As our friend Coxy says, who would get addicted to exercise? It’s bloody painful. But we’re betting a fair few of you have passed on a night out and headed to the gym. Be honest. Take the test and see if you could be taking things too far.
Addiction, it’s a word we bandy about a lot – I’m totally addicted to salt & vinegar square crisps, pictures of Ryan Gosling’s torso etc. But as we all know, addiction is a serious issue. See drugs, alcohol, gambling, porn… and exercise. Yep, all the good stuff.
While exercise addiction is a well-recognised addictive behavior that can have a dramatic effect on your ability to cope with everyday life, it’s not always recognised or taken as seriously as it should be. After all, exercise is good for you right?
So what is exercise addiction and how do you spot it?
‘Exercise addiction is an abnormal reliance on physical activity,’ says Anna Waters, sport psychologist at Pure Sports Medicine.
‘While exercise is an essential part of a healthy lifestyle, there’s a fine line between a love of getting sweaty and an obsession, which can lead to emotional and physical problems such as:
♦ mood swings
♦ low self-image
♦ extreme fatigue
♦ muscle wastage
♦ poor sports performance.
Ironically all areas exercise usually improves.
‘While your average exerciser may get a buzz from hitting the gym or burning up the running track, to someone who is exercise-dependent working out becomes everything. They prioritise exercise ahead of all other aspects of their life – work, friends, family… They carry on when ill, injured, or worn out, despite knowing it could have a damaging effect on their body. And if they are forced to take time off then they suffer withdrawal symptoms such as anxiety and depression.’
Why do people get hooked?
For some exercise addiction exists in its own right, while for others it can be associated with an eating disorder. According to Anna, exercise addiction is often the result of difficulties in other areas of people’s lives.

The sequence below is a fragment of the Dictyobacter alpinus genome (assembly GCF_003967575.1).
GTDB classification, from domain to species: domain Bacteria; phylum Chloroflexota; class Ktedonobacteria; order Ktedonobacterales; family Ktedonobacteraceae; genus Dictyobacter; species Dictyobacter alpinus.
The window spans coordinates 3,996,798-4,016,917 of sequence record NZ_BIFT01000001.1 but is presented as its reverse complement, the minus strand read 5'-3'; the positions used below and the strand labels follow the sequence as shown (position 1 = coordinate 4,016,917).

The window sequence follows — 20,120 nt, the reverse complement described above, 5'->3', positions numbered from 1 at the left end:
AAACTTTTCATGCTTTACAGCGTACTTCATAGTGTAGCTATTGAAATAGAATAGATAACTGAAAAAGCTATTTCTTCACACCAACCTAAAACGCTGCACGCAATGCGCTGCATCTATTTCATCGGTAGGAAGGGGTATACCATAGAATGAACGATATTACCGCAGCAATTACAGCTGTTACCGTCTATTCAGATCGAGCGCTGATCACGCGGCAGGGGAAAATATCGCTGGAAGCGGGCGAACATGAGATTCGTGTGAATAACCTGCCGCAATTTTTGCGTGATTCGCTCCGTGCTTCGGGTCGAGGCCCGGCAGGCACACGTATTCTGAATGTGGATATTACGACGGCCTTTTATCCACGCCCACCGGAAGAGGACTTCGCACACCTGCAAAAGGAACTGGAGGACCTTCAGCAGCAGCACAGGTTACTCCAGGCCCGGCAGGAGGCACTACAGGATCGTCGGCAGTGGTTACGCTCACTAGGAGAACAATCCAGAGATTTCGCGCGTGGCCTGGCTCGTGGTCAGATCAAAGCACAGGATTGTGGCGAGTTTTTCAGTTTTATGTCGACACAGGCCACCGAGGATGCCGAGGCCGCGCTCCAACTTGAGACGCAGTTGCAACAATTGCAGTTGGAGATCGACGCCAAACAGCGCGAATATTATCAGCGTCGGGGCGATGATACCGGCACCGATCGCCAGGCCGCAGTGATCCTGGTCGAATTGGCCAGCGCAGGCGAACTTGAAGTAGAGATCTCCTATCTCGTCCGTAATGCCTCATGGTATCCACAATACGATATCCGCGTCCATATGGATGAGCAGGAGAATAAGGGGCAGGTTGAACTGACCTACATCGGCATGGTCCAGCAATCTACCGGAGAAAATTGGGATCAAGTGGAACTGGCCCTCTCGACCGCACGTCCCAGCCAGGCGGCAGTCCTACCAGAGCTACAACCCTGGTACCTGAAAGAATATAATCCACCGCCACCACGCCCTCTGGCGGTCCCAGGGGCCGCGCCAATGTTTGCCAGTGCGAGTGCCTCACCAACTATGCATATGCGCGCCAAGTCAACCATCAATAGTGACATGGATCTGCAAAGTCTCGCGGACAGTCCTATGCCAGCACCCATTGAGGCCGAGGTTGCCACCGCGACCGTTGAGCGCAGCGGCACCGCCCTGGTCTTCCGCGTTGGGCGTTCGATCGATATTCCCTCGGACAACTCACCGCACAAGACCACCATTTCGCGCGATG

‘People may exercise to relieve stress or achieve an endorphin rush or runner’s high,’ she says. ‘And the more they exercise, the more they have to do to achieve the desired effect.
‘Control is another major factor. People often see exercise as a way of gaining control over their mood and body and enjoy the sense of structure that a strict exercise regime brings.’
So how much is too much?
There’s no set amount of exercise that classifies you as an addict, however researchers at Nottingham Trent University have devised the following test to highlight any issues.
Take the test*
Read the questions and choose the number that most closely matches your agreement with the statement. Then add up your scores.
What are your results?
- A score of 24 or higher suggests you are at risk of exercise addiction.
- 13-23 suggests some symptoms of exercise addiction.
- 6-12 suggests no exercise addiction symptoms.
So, what do you do, if you think you may be training too much or are worried about a friend who seems to have set up camp in the gym? ‘It’s a good idea to seek professional help as soon as possible,’ says Anna. ‘An exercise psychologist can help you work on overcoming an exercise addiction and uncover an underlying causes.
If you think you may have a problem you can find a reputable psychologist on the following websites:
Health Professionals Council www.hpc-uk.org
British Psychological Society www.bps.org.uk
Discover how personal trainer Rebecca overcame her exercise addiction here
*Research Authors: Terry, A., Szabo, A., Griffiths, M. (2004). The Exercise Addiction Inventory: A New Brief Screening Tool. Addiction Research and Theory. 12(5): 489-99.